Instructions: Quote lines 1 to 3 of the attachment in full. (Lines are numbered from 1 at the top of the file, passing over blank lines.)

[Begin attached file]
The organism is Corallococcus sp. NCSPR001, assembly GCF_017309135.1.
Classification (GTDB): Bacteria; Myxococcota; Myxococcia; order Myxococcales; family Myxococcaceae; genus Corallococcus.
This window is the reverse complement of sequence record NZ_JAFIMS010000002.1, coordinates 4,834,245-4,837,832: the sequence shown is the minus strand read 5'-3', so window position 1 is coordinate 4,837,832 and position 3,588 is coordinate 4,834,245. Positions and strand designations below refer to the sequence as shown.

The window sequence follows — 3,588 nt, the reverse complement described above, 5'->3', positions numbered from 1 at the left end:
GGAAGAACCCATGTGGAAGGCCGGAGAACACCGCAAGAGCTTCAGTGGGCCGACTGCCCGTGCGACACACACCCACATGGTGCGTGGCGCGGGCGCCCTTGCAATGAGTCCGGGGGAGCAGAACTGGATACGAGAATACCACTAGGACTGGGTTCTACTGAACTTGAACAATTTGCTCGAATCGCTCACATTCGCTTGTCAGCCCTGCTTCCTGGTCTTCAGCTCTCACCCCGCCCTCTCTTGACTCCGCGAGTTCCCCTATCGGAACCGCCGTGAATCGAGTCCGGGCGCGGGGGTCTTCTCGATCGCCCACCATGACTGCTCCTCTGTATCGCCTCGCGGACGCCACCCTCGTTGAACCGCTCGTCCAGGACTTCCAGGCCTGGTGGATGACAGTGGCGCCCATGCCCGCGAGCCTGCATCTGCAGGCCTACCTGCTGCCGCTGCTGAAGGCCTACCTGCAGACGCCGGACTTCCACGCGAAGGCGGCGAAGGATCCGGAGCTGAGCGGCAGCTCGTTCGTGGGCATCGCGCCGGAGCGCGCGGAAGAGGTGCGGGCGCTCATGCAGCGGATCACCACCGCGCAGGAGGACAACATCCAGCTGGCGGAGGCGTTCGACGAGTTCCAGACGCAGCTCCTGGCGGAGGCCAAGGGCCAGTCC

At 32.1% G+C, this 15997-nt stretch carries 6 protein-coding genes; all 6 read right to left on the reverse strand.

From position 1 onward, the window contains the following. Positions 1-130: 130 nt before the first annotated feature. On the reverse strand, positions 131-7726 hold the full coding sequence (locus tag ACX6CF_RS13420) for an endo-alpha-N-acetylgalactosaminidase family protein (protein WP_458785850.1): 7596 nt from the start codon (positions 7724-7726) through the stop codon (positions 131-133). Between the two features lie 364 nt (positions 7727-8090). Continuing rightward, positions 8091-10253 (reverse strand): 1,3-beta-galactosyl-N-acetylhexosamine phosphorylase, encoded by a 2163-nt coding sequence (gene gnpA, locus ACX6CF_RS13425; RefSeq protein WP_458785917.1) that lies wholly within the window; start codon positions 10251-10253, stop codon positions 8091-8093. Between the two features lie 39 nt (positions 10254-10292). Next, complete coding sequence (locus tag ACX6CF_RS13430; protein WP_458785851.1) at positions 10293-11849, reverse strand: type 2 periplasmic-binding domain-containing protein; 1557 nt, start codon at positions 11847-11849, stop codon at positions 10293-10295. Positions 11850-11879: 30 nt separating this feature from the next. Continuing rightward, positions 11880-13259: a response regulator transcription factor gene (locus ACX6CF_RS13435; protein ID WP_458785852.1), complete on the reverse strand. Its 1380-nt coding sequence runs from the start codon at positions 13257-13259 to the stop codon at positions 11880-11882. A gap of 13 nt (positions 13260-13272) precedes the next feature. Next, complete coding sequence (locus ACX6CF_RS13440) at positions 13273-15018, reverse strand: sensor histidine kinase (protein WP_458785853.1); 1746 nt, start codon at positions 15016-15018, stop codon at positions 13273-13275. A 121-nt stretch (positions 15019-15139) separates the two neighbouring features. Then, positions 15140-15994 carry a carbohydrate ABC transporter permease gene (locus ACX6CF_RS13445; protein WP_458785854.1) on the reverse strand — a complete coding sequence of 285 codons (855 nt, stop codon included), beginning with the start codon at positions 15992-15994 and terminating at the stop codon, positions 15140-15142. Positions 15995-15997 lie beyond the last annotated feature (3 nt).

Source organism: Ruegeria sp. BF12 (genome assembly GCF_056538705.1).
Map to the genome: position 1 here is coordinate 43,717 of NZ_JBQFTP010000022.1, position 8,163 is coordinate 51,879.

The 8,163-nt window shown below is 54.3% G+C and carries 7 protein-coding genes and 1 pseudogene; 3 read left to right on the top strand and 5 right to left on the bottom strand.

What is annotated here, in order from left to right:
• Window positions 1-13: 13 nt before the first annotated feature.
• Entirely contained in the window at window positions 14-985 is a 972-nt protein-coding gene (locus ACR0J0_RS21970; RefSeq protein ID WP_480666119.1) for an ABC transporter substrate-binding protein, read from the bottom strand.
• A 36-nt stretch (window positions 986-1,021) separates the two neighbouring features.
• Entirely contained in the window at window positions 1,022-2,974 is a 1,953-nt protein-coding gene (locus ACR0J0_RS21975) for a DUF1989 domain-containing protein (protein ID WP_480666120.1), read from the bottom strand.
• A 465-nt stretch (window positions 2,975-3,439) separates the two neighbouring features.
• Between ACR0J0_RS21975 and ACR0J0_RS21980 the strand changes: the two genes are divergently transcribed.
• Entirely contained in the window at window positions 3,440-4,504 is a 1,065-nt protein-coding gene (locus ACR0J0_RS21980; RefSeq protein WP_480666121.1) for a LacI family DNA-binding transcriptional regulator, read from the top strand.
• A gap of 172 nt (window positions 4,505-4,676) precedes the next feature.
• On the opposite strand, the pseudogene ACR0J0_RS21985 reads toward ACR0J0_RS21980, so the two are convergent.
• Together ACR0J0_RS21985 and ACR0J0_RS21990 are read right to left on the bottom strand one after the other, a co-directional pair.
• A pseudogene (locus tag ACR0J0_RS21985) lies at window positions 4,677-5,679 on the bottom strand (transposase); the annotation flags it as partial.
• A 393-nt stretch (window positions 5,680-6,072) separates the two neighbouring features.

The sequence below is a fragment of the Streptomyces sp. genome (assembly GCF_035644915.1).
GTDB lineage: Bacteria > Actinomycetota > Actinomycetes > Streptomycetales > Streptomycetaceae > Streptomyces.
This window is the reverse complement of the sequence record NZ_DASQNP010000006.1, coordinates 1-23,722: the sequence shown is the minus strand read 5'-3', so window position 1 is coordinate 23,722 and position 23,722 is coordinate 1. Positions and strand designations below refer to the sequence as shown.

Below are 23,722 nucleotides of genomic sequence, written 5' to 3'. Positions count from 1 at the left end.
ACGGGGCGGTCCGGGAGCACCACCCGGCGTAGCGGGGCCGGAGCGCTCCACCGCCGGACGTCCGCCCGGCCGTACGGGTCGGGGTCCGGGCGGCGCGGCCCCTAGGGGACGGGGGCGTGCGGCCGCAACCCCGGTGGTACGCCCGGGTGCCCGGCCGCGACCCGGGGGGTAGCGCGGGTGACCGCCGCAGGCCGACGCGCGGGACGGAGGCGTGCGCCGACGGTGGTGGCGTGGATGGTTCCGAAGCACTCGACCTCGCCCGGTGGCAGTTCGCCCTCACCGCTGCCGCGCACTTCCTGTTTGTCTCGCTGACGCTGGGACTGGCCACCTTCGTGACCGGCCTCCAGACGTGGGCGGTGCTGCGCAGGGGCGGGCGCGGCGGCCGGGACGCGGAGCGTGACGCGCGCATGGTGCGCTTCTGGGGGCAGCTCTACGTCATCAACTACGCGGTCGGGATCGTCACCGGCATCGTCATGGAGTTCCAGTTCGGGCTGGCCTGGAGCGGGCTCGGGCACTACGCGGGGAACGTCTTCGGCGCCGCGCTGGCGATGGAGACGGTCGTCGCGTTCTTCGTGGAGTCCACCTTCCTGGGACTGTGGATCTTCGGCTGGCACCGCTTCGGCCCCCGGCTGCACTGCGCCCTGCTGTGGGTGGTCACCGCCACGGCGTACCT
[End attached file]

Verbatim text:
The organism is Corallococcus sp. NCSPR001, assembly GCF_017309135.1.
Classification (GTDB): Bacteria; Myxococcota; Myxococcia; order Myxococcales; family Myxococcaceae; genus Corallococcus.
This window is the reverse complement of sequence record NZ_JAFIMS010000002.1, coordinates 4,834,245-4,837,832: the sequence shown is the minus strand read 5'-3', so window position 1 is coordinate 4,837,832 and position 3,588 is coordinate 4,834,245. Positions and strand designations below refer to the sequence as shown.